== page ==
Article date: 30 January 2008
Norwich Union is calling for stricter and more controlled statutory charges following recent Home Office proposals* to hike costs for removing vehicles from the highway under police powers.
Phil Gledhill, claims technical manager, Norwich Union, said: "The current statutory charge for removing a vehicle is a flat fee across all vehicles of £105, and there was general understanding and acceptance that £105 is insufficient to cover costs to recover vehicles ranging from small motorcycles to articulated lorries. However, the changes look like they will drastically increase recovery costs for insurers and it is likely that all road users will be paying more. Not all recoveries are insurance claims, but where they are, the scale of these changes may force Insurers to increase premiums.
"The police and possibly soon the Highways Agency, have powers to remove vehicles that are illegally, obstructively or dangerously parked, abandoned or broken down and if the proposed table of charges come into force this will create an opportunity for unscrupulous recovery operators to cash-in at the motorists' expense."
Gledhill adds: "In a consultation held in 2007, the Home Office proposed a table of charges, calculated according to weight of the vehicle and the scenario of the incident, which insurers felt was generally in-line with what had been initially discussed. However, the Home Office is now suggesting differing, weight classes, charging bands and incident scenarios to those previously proposed.
"We now see 4x4s and some large prestige vehicles in the same group as 7.5 tonne commercial vehicles, and the scenario where a vehicle that is not free to roll is placed in the same category as a vehicle upside down on its roof. "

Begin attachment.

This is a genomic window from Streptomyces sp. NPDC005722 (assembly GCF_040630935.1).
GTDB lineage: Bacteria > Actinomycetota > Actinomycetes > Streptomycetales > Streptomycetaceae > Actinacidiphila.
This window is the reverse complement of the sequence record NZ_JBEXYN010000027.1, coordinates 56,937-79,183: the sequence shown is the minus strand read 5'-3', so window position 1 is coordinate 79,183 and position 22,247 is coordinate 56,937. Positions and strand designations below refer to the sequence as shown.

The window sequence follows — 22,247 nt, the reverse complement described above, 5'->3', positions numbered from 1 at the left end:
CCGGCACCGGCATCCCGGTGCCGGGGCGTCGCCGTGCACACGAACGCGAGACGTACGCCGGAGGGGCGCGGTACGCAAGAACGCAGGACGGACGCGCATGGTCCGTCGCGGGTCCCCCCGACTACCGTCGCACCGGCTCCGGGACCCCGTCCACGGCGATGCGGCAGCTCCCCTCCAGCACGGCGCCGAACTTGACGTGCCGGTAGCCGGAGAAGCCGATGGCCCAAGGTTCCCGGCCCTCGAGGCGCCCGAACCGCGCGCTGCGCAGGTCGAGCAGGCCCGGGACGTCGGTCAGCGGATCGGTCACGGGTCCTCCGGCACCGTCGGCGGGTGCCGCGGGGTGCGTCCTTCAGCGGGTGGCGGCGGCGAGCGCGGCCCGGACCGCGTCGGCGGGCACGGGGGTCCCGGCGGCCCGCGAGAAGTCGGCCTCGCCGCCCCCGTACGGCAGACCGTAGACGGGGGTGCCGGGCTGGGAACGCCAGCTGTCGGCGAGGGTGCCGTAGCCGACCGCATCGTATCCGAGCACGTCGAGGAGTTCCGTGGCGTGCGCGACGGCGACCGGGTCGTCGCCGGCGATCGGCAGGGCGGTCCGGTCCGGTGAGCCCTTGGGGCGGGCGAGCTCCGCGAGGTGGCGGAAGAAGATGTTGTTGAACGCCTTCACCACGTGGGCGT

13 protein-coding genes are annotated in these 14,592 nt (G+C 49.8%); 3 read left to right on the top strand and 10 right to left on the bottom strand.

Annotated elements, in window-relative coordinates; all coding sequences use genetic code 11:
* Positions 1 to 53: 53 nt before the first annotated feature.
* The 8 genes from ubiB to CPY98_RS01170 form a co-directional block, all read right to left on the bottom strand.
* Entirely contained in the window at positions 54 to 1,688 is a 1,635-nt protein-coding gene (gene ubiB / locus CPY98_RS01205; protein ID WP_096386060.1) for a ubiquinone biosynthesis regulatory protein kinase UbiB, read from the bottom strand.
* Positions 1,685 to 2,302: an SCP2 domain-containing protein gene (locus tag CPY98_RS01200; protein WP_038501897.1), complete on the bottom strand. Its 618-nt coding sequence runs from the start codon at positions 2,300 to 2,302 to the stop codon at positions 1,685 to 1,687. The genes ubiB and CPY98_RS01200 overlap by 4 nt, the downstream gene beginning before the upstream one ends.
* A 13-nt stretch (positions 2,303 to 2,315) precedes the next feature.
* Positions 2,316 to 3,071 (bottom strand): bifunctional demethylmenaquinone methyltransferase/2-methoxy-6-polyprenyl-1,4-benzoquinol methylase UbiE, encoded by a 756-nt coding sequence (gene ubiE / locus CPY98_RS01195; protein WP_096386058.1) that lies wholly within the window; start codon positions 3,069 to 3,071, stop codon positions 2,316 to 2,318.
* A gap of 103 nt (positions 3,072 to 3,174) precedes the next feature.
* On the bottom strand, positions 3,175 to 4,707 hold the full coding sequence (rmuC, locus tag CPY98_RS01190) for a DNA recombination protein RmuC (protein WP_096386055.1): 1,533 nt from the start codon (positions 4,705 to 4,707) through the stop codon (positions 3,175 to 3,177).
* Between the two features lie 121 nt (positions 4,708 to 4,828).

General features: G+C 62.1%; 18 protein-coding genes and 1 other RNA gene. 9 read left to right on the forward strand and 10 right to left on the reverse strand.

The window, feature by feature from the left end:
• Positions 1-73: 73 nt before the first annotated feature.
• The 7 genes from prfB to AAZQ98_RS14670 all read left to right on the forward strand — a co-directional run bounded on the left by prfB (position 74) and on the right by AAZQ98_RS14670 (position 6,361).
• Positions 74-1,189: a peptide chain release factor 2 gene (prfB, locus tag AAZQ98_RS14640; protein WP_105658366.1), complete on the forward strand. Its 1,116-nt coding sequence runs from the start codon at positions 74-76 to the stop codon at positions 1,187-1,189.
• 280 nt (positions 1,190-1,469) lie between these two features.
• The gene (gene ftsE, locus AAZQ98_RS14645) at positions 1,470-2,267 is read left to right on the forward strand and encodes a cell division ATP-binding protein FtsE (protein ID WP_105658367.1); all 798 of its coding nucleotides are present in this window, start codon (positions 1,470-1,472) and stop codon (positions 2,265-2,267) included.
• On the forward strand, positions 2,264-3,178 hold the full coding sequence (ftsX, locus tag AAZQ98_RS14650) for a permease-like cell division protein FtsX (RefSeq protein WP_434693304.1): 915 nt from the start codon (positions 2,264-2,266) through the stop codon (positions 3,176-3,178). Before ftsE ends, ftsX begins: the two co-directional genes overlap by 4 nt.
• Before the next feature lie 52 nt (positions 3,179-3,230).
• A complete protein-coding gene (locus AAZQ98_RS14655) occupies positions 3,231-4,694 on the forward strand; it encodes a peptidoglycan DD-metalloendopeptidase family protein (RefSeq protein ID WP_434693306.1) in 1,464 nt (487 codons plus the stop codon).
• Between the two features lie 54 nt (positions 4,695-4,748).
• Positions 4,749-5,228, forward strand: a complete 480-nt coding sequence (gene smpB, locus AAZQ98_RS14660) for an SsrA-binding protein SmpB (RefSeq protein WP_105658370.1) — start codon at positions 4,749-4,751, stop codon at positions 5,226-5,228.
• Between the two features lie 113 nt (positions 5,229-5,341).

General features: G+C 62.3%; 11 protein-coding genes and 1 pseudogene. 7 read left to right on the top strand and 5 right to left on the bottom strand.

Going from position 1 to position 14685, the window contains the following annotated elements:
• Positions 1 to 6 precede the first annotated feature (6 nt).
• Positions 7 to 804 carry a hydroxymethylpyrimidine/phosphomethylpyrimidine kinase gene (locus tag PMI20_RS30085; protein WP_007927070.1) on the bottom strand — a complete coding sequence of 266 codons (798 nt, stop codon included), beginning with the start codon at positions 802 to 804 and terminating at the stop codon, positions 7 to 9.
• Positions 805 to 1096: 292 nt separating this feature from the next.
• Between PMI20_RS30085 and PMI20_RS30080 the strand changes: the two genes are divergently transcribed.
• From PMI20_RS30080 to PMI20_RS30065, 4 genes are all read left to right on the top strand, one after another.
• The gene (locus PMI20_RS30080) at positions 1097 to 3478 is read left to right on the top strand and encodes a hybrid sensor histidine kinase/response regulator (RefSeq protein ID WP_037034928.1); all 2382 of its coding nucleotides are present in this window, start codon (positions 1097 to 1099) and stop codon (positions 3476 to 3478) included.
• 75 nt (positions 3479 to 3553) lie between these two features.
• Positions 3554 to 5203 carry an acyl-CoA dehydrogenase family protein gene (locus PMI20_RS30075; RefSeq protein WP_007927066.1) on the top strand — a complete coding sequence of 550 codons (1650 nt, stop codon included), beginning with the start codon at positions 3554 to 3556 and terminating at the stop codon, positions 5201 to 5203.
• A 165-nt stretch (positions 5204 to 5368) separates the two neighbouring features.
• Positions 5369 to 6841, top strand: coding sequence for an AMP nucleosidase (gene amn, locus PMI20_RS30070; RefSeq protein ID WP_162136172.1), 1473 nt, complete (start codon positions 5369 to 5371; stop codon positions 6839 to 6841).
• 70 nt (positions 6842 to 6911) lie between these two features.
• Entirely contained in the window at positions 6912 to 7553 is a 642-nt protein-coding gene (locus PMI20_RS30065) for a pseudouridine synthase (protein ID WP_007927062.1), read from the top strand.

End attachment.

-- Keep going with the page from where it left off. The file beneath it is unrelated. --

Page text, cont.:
Gledhill fears that with the revised charges due to come in to force mid-year, there will be strong adverse reaction from all road users who fall foul of statutory recoveries.
"Motorists are unlikely to accept the charges, the scenarios and the vehicle bandings, all of which have been radically changed to the advantage of recovery operators.
"As an insurer, we see the need for a single charge to cover all recovery scenarios for motorbikes, cars and light commercial vehicles. For trucks, it is different given the wide variation of weights and scenarios of loaded and unloaded vehicles. The individual circumstances of the recovery with set charges attached should be considered, for example, where a loaded artic has broken down and all wheels are between the kerbstones. With incidents confirmed by photographs, a fixed charge regime would encourage recovery operators to provide a faster service whilst clearing the road sooner, a key objective of the Highways Agency. This would stop the current practice of some recovery operators making an expensive drama out of each event, increasing congestion, with excessive charges being passed to the customer or insurer."
He added: "It is hoped the Home Office will review their proposals and produce a table reflecting the Consultation document and apply fair recovery charges."
For further information, please contact:
Jo Rosenberg 0161 919 8014/07973 143215 or Sam Bramwell 0161 919 8024/07738 196667 at Staniforth or Adam Cracknell at Norwich Union on 01603 684 916/07800 699 517
Notes to editors:
* Letter detailing proposals titled: STATUTORY CHARGES FOR THE REMOVAL, STORAGE AND DISPOSAL OF VEHICLES BY THE POLICE issued by the Home Office, dated 21 December 2007 and was addressed to 'Respondents to the consultation on statutory charges for the removal, storage and disposal on police instructions of vehicles that are illegally, dangerously or obstructively parked, or broken down or abandoned'.
Norwich Union is the UK's largest general insurer with a market share of around 15%, with a focus on insurance for individuals and small businesses.
It is a leading provider of life, pensions and investment products and one of the largest financial adviser (FA) providers. FAs provide over 70% of the company's long-term savings business in the UK.
Norwich Union's news releases and a selection of images are available from Aviva's internet press centre at www.aviva.com/media.